Sunday of Week 11 in Ordinary Time - Year B
The blacks in the U.S.A. gained their emancipation in 1864, but it wasn't until 1964, a hundred years later that an act was passed giving them the same civil tights as whites. Between those hundred years they were victims of terrible discrimination, especially in some of the southern states, like Alabama.
This discrimination even included the segregation of blacks and whites on the city buses. But one single incident brought this whole shabby and disgraceful business to an end. On 1 December, 1955, a 42 year old black woman boarded a bus to go home after work and at the shops. She found an empty seat of the start of the block section. At the next stop some whites got on and the driver ordered her to get up and give her seat to a white man. This meant that she would have to stand all the way home. She thought, 'Why should I give up my seat. l'm tired and my feet are hurting.' So she sat there and refused to get up. The driver called a policeman. The black lady, Mrs. Parks, was arrested and put in jail, but later was released on bail.
What she had done was like a spark in a forest that hadn't seen rain for a whole year. Word of the incident spread quickly. Blacks had had enough. A meeting was called and Martin Luther King was asked to address it. The outcome was that they made one basic demand, that passengers be seated on a first-come first-served basis. A boycott of the buses was planned to begin on 4 December. Would the blacks support it? It got a l00% support. People walked to work. Those who had cars ferried their fellow workers to their jobs. Everywhere the pavements were crammed with people walking to work. The buses were empty except for a new whites.
The boycott dragged on all that winter, and through the spring and summer of 1956. They dreaded facing a second winter walking to work. They were spared that hardship, for on 13 December the Supreme Court of the United States declared the Alabama segregation laws were unconstitutional.
Victory was achieved and an unjust situation was put right all because one woman decided to act. It all began with one small act. As the proverb says, 'A journey of a thousand miles begins with one step.' Mrs. Parks herself had no idea what she had started.
In today's Gospel Jesus speaks of God's Kingdom beginning in a small way. He says it is like a mustard seed which a man plants in his garden. Even though it is tiny, given time it will grow into a large shrub in whose branches the birds of the air will find food and shelter. What is Jesus teaching us here?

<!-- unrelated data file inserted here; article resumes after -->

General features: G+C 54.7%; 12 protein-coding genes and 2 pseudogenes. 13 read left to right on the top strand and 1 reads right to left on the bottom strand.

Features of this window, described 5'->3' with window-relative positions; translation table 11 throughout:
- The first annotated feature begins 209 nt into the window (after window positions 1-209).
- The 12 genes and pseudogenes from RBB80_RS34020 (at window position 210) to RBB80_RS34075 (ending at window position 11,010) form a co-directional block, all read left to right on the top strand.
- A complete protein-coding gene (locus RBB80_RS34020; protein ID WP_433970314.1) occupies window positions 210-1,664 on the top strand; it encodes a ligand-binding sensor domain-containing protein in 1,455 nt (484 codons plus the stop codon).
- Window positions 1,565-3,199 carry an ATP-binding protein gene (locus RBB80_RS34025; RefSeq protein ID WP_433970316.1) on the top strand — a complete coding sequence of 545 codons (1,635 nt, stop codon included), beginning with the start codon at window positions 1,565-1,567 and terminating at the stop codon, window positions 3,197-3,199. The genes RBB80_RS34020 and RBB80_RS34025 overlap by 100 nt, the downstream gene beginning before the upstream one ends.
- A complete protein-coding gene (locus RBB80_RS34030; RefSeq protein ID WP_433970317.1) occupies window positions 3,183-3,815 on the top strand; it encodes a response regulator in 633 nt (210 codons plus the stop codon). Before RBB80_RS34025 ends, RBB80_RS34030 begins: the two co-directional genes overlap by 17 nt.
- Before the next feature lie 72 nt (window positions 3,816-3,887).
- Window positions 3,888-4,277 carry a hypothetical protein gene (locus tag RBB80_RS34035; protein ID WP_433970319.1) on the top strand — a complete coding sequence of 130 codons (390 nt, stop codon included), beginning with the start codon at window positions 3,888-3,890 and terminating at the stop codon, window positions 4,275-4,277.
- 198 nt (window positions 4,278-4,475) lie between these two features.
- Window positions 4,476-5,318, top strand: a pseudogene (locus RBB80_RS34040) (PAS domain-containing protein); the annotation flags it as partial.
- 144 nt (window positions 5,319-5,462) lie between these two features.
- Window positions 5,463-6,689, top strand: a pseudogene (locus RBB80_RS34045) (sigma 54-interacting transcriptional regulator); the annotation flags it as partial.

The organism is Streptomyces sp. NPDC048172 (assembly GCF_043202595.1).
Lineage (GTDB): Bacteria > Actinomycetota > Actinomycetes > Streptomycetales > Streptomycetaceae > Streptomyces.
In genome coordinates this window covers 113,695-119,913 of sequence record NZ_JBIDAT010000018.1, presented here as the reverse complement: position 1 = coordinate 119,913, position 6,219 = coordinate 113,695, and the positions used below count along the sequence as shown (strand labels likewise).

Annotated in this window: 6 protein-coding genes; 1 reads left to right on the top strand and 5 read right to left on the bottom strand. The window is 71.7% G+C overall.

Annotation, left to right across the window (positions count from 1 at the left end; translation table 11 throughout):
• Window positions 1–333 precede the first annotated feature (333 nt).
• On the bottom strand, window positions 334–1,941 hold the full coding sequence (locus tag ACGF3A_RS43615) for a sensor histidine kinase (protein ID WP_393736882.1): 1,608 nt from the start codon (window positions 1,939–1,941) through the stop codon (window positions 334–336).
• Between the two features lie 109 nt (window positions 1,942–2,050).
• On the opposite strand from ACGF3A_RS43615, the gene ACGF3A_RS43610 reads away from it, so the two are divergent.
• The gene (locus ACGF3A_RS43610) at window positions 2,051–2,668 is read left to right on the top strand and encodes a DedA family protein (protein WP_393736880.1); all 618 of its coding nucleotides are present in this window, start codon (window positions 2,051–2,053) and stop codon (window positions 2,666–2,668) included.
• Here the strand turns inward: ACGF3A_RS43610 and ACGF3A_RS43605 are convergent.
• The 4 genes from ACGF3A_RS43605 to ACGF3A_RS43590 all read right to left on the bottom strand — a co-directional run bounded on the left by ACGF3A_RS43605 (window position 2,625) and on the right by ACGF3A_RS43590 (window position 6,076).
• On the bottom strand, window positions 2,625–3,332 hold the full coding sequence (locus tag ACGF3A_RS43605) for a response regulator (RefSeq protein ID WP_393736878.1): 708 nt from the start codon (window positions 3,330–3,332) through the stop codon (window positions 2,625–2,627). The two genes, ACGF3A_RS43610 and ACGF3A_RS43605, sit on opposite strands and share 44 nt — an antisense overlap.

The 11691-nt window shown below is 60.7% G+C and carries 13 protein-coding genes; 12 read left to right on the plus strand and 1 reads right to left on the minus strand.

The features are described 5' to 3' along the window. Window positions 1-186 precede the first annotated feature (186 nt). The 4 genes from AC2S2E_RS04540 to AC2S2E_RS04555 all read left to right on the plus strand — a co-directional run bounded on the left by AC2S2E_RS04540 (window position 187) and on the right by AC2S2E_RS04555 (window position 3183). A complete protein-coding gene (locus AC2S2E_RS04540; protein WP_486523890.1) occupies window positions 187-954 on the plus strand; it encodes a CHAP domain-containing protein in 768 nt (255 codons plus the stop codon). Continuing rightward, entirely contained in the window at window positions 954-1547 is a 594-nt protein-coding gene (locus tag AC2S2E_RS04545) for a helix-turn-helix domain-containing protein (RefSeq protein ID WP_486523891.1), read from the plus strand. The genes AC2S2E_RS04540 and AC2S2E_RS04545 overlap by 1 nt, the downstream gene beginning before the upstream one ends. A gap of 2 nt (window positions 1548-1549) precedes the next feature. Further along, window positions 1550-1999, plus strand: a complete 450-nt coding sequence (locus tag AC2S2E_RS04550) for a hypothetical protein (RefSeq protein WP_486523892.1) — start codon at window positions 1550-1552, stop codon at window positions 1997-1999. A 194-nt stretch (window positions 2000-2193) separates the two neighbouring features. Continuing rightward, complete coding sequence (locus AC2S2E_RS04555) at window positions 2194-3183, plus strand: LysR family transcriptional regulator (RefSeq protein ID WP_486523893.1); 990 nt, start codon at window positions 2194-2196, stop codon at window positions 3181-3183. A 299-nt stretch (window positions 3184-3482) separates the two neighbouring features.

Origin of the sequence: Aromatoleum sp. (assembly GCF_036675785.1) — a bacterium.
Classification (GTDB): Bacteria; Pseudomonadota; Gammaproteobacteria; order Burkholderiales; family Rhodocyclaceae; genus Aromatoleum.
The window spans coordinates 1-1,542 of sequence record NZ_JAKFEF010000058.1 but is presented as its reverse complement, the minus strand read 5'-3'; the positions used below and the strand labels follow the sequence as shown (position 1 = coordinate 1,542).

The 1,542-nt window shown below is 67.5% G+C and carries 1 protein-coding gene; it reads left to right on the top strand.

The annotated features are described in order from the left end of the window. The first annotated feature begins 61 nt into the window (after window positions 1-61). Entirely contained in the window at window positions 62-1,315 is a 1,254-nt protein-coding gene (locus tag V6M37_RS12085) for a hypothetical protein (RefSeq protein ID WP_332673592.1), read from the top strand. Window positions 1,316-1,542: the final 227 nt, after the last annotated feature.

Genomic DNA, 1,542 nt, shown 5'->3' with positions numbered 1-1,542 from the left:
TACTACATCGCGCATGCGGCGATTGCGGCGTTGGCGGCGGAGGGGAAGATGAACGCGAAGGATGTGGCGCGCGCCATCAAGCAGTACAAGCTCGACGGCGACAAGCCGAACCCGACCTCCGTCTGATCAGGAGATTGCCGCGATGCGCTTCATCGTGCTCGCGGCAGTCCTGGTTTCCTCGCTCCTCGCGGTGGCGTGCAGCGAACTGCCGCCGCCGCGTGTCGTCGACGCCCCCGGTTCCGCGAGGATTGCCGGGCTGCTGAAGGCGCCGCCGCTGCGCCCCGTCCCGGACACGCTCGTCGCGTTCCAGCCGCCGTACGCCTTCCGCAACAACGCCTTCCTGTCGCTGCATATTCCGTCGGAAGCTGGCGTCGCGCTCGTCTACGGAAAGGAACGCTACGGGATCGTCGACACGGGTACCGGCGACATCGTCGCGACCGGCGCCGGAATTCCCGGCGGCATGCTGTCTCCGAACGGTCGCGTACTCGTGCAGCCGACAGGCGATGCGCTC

Jesus is saying, "God does depend on us to do our part. The man planted the seed in the first place but it is God who gives the growth and increase." lt we want to change something in our lives or in the world we must make a start somewhere. The start may be very small and appear to be totally insignificant and useless, but it IS necessary. Once we take our first step in what we believe to be a just cause, we must trust God will help us to go forward even though we do not know where it will lead us. We must persevere in spite of delays and obstacles.
This is a valuable and consoling lesson it we want God to reign in our lives. lf there is some area of our life where He does not now reign, when are we going to take the first step to change this situation? ' If there is one unjust situation in the world around me, then perhaps I am the one to take the first step to correct it. Then others will follow and God will help us to see it through.
For God's kingdom to come, a kingdom of justice, love and peace - each of us has a part to play, but it is God who gives the increase. As individuals we may feel that we haven't much to contribute. Yet to plant even one seed of truth, of justice and of peace is a worthwhile thing. We can leave it to God to bring forth the harvest and perhaps others to reap it. Jesus began His great work by calling a handful of fishermen and look what was achieved.
Lord Jesus, Mother Teresa said, 'We can do no great things - only small things with great love.' With Your help the small things we do can be transformed into great and wonderful things.